This article is about a pharmaceutical company that to not disclosing important safety information about drugs, and for promoting two popular drugs, Paxil and Welbutrin, for unapproved uses. The irony is that the FDA approves drugs that kill 100,000 people a year, and allows accelerated approval of drugs, which then allows the drugs to be sold to the public before they have completed clinical testing.
It’s even more ironic when the Deputy Attorney General James M. Cole said they “will not tolerate health care fraud,” considering Obamacare will now be forcing Americans to pay taxes to insurance companies, or one could say, incur penalties for not purchasing a government product. Either way you phrase it, it is wrong, with the bill being sold to Americans under the fraudulence of the fake liberal Obama and his endless list of broken promises and lies. Add to that the fact that Liz Fowler, VP of Wellpoint, one of the biggest insurance companies, had a large part in writing the health care reform bill. Politico.com said
“As a senior aide to Baucus, she directs the Finance Committee health care staff, enforces deadlines on drafting bill language and coordinates with the White House and other lawmakers. She also troubleshoots, identifying policy and political problems before they ripen. Max Baucus thanked her in writing.
“I wish to single out one person, and that one person is sitting next to me. Her name is Liz Fowler. Liz Fowler is my chief health counsel. Liz Fowler has put my health care team together. Liz Fowler worked for me many years ago, left for the private sector, and then came back when she realized she could be there at the creation of health care reform because she wanted that to be, in a certain sense, her profession lifetime goal. She put together the White Paper last November–2008–the 87-page document which became the basis, the foundation, the blueprint from which almost all health care measures in all bills on both sides of the aisle came.“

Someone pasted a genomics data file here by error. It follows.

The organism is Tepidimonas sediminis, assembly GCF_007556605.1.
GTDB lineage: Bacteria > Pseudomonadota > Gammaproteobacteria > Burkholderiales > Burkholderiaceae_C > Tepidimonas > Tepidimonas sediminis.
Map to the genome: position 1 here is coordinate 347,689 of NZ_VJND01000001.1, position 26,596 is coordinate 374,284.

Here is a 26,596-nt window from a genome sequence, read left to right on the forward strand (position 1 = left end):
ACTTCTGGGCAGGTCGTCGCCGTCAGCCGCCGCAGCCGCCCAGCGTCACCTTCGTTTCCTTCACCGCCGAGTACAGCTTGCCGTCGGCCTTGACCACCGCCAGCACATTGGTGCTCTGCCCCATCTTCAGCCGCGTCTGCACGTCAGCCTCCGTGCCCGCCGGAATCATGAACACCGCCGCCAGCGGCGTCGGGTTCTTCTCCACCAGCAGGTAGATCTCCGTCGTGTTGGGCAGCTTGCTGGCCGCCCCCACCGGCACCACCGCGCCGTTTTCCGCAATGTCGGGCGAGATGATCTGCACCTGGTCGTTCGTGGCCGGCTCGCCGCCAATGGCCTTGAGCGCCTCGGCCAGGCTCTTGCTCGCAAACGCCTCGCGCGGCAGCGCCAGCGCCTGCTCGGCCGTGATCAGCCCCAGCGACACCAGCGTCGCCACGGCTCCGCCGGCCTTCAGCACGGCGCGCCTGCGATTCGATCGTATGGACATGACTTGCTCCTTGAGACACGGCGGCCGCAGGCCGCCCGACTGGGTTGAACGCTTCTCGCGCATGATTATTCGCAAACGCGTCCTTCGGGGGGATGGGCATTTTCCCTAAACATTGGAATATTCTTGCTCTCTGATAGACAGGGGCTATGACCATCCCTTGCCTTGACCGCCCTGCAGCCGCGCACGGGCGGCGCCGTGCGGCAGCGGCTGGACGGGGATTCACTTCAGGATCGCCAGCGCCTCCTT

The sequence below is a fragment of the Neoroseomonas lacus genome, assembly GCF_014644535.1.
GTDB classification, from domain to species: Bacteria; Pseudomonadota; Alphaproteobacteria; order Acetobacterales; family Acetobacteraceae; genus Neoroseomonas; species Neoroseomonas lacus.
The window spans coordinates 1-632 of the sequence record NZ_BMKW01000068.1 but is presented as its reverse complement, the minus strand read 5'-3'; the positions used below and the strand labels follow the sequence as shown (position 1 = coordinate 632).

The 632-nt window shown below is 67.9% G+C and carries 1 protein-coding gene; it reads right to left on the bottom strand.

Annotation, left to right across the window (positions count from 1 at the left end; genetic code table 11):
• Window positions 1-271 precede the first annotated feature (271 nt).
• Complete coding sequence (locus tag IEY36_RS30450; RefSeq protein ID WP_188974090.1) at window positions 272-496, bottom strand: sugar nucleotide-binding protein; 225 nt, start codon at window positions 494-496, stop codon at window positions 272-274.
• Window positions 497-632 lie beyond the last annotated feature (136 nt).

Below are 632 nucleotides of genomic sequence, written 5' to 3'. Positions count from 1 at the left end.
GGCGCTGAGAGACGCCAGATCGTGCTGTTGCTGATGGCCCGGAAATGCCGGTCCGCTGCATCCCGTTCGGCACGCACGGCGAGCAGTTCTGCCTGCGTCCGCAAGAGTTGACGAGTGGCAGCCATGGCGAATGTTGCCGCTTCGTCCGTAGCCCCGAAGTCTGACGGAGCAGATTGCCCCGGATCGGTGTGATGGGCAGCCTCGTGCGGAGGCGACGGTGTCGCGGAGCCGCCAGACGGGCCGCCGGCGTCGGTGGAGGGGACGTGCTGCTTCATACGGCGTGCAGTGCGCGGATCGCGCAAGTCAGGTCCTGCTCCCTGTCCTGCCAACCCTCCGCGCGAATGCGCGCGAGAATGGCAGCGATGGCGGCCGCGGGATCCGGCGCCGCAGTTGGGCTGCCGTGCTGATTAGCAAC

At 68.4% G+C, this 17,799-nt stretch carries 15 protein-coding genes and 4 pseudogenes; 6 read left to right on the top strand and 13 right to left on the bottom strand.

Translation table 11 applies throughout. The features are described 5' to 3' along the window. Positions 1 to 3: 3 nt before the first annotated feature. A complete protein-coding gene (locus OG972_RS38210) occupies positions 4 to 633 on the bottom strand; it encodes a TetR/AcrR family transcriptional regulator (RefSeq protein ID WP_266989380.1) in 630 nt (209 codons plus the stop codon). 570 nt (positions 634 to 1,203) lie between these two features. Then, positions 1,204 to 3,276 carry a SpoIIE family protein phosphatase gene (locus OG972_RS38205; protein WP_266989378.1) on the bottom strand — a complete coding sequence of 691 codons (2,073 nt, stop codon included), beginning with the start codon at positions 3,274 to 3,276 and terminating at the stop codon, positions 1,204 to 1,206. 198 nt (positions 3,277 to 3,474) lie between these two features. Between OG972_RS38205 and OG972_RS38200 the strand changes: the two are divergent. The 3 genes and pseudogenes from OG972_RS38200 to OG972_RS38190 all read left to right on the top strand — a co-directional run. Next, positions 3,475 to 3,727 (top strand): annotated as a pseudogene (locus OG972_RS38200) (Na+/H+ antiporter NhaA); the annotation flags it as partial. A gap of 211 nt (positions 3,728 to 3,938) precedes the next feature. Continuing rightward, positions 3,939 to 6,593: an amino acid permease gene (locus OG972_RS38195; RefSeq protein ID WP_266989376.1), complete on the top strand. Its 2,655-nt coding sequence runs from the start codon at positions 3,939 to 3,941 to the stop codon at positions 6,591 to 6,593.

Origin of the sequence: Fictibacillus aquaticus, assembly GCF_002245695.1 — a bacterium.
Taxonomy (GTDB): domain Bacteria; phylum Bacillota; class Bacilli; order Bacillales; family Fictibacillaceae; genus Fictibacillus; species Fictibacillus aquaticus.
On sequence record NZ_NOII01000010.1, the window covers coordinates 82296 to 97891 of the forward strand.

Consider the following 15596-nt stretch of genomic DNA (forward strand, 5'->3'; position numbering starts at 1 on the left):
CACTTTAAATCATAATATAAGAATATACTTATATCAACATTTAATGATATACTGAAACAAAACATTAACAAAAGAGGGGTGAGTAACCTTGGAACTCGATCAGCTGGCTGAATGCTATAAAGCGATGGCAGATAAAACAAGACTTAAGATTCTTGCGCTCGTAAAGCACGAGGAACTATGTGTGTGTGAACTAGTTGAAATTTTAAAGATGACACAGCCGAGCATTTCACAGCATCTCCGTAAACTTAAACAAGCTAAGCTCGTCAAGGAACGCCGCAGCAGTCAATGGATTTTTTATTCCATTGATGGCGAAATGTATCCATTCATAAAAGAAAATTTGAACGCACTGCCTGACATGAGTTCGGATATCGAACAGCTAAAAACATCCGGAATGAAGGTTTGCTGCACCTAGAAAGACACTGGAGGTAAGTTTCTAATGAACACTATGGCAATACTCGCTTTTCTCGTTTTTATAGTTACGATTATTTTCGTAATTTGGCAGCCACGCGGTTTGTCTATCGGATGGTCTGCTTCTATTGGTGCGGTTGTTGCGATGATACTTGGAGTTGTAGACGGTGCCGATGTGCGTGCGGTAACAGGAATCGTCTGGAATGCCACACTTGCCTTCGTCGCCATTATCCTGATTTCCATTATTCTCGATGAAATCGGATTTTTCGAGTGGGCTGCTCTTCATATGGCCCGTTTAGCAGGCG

GlaxoSmithKline Settles Largest Health Care Fraud Case In U.S. History | Huffington Post
WASHINGTON (AP) — GlaxoSmithKline LLC will pay $3 billion and plead guilty to promoting two popular drugs for unapproved uses and to failing to disclose important safety information on a third in the largest health care fraud settlement in U.S. history, the Justice Department said Monday.
The $3 billion fine also will be the largest penalty ever paid by a drug company, Deputy Attorney General James M. Cole said. The corporation also agreed to be monitored by government officials for five years to attempt to ensure the company’s compliance, Cole said.
“Let me be clear, we will not tolerate health care fraud,” Cole told a news conference at the Justice Department. He would not say whether any company executives were under investigation. The company’s guilty plea and sentence have to be approved by a federal court in Massachusetts.
“For far too long, we have heard that the pharmaceutical industry views these settlements merely as the cost of doing business,” Acting Assistant Attorney General Stuart F. Delery, head of Justice’s civil division, said at the news conference. “That is why this administration is committed to using every available tool to defeat health care fraud.”
Delery added, “Today’s resolution seeks not only to punish wrongdoing and recover taxpayer dollars, but to ensure GSK‘s future compliance with the law.” He noted that a similar recent settlement with Abbott Laboratories also included continuing compliance monitoring.
It is illegal to promote uses for a drug that have not been approved by the Food and Drug Administration — a practice known as off-label marketing.
Prosecutors said GlaxoSmithKline illegally promoted the drug Paxil for treating depression in children from April 1998 to August 2003, even though the FDA never approved it for anyone under age 18. The corporation also promoted the drug Wellbutrin from January 1999 to December 2003 for weight loss, the treatment of sexual dysfunction, substance addictions and attention deficit hyperactivity disorder, although it was only approved for treatment of major depressive disorder.